Doug McDermott arrived in Dallas at the trade deadline, as the Mavericks opted to move Devin Harris for a second round pick and an opportunity to try out the 26 year old sharpshooter at the end of a contract. The move was positive for two important reasons: it showed that the front office knew they needed to leverage the veteran talent on the roster to acquire some draft inventory, and the Mavs grabbed a guy who fits perfectly in Carlisle’s system. And the latter was evident the moment McDermott hit the floor. It took a few games for the wing to get comfortable and contribute solid shooting; but even in those first three games he found ways to affect play and pepper the stat sheet.
It’s pretty simple — success for McDermott on the floor is measured from the three point line. And good god was it sweet. He finished the season 11th in the league in three point percentage (42.6 percent, his time in New York and Dallas combined). Focusing on his time in a Mavs jersey alone, McDermott shot a scorching 49.4 percent from long range. Yes, it was only 26 games, and most likely impossible to sustain for an entire season. But if he did, it would put him a full three percent ahead of anyone else in the league.
Outside of his shooting, Doug McBuckets fit in Dallas because he plays with high IQ, is versatile enough to play the three or a small ball four, and does a lot of little things well on both ends. He’s more mobile than he was initially given credit. And it seemed even in his short time in Dallas that some of his inconsistencies during stops with other teams (played for Chicago, Oklahoma City, and New York in his short career) had some to do with coaches not knowing how to properly leverage his talents. But his game really is tailor-made for Carlisle.
He left some to be desired defensively and on the boards. But because of his sense of where to be on the floor and work within the flow of the system, he does enough to not just be a three point specialist.
Dougie is a restricted free agent, and puts Dallas in an interesting spot this summer. It’s no secret the Mavs think they’re going to swing for the fences trying to speed up a rebuild that just got started. But in many ways, it’s signings like McDermott that are just as a vital in a rebuild as it is nabbing top tier free agents.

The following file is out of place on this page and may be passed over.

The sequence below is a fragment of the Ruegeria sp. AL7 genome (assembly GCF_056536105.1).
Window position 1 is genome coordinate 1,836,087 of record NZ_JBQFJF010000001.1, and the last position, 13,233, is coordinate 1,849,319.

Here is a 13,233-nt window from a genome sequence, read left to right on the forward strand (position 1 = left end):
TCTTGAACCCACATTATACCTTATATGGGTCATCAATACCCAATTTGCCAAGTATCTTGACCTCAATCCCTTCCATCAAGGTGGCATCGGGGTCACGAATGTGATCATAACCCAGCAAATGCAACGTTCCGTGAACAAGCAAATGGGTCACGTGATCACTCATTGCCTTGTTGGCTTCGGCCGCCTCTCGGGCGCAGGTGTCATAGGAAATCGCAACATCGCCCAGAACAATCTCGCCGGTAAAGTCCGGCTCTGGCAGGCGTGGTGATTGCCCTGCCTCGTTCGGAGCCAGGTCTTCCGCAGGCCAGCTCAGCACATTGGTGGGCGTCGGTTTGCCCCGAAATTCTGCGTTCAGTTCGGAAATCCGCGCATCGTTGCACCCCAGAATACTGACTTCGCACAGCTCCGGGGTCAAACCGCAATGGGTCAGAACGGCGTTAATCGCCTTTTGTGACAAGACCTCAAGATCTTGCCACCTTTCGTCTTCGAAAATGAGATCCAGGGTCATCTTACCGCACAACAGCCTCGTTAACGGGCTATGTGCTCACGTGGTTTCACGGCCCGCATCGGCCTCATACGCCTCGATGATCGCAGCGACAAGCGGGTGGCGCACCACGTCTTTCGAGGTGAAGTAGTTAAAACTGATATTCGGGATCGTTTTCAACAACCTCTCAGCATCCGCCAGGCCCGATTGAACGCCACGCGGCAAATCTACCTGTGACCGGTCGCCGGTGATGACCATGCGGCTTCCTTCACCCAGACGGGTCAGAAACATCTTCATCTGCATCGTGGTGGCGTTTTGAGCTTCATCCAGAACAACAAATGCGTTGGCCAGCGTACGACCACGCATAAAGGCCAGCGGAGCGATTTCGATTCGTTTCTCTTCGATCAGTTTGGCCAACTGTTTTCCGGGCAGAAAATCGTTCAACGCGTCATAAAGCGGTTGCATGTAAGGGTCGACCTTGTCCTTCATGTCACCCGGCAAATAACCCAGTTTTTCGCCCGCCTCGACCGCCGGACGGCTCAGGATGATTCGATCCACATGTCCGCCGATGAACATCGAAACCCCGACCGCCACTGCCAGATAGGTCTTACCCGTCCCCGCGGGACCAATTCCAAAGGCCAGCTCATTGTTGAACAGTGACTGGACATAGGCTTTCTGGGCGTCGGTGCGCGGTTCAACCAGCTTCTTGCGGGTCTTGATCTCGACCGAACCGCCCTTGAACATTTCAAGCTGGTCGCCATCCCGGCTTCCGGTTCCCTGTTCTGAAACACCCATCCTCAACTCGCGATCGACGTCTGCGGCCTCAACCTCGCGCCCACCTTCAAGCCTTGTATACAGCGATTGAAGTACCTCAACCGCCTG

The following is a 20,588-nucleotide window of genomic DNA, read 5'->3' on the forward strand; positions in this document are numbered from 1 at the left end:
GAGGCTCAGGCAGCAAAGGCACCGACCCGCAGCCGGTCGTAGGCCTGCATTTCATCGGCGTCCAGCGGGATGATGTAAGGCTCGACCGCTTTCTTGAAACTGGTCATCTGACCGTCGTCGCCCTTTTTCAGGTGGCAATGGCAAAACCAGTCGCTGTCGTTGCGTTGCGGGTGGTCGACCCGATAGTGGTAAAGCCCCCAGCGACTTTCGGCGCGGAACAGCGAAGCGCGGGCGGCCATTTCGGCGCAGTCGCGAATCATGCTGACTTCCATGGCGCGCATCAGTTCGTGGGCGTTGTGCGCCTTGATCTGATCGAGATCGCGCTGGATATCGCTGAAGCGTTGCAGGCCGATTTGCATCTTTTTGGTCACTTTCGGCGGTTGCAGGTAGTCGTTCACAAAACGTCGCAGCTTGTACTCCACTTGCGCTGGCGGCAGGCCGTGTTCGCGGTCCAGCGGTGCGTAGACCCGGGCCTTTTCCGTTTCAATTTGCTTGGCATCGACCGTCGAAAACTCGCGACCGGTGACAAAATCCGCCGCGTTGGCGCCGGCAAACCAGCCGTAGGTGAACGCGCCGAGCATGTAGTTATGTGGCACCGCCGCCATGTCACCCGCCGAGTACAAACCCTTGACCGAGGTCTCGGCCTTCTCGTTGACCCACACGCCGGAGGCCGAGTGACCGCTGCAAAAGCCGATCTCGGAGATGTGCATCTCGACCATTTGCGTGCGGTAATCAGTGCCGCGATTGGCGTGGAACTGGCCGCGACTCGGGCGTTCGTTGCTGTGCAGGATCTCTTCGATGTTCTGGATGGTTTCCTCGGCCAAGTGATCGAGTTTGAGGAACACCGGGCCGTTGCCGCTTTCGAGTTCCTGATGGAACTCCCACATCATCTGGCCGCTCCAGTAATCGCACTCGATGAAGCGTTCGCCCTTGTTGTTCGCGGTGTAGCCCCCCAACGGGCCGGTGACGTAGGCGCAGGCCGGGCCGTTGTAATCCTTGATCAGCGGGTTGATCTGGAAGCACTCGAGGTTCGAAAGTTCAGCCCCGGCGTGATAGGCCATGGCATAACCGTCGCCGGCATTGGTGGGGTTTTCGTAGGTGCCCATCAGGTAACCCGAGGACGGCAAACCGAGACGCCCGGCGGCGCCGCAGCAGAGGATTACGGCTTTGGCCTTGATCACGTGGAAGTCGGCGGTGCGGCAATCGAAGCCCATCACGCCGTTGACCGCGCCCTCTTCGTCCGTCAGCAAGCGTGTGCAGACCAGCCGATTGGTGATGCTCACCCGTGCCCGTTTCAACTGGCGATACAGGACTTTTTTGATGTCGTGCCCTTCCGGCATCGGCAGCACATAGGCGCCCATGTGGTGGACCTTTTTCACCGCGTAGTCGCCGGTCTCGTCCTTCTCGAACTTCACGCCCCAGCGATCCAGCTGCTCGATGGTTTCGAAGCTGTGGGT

For too long the Mavs have had to use filler players and veterans on short term deals to completer their roster, as they struck out on max players. But the importance of building the core with key reserves who work well in your system can’t be overstated. Not only does it add depth, but makes Dallas a more appealing destination to those big names you’re trying to sign.
McDermott has a qualifying offer of just over 4 million. Like Nerlens Noel last summer, he’ll have the option of signing with the Mavs, signing an offer sheet somewhere else (which Dallas can match), or playing on the qualifying offer to become a unrestricted free agent next summer. Though the Mavericks have to make decisions on a few restricted and unrestricted free agents this summer, as well as chase all the other names out there, expect McDermott to be one of their priorities — whether the strike out elsewhere or not.
Assuming McDermott does return, he should fill a nice role behind Harrison Barnes. The bench unit was dynamite for Dallas this season, and McDermott fit comfortably in to the spot vacated by Harris. It’s possible, depending on other moves, that Dirk Nowitzki moves to an actual reserve role — making that bench mob a true second unit that would be a lot to handle.
Outside of his rookie year, McDermott has averaged 76 games per season. If you try to apply his output in Dallas and project to a full season, he would have given the Mavs 114 threes. Though a modest output in comparison to a few other Mavericks this year (Wesley Matthews, Yogi, Barea, Barnes and Dirk all had more), McDermott fills a role none of those players can. And if he’s being re-signed, it should be assumed that his role would only grow.
This season there were six different Mavericks (plus Aaron Harrison) that averaged four or more attempts from three per game. If McDermott joins that group and averages 4.5 per game (it would be a career high), shooting at his career average of 40 percent from deep, McDermott could give the Mavs 137 threes off the bench. A number that would put him just behind Matthews and Dirk this year. It’s the sort of help the Mavs desperately need from some wings with size.
Yes, these are just projections. But it begins to paint a picture of just how valuable a piece McDermott can be for the Mavericks as they fully transition to the next era.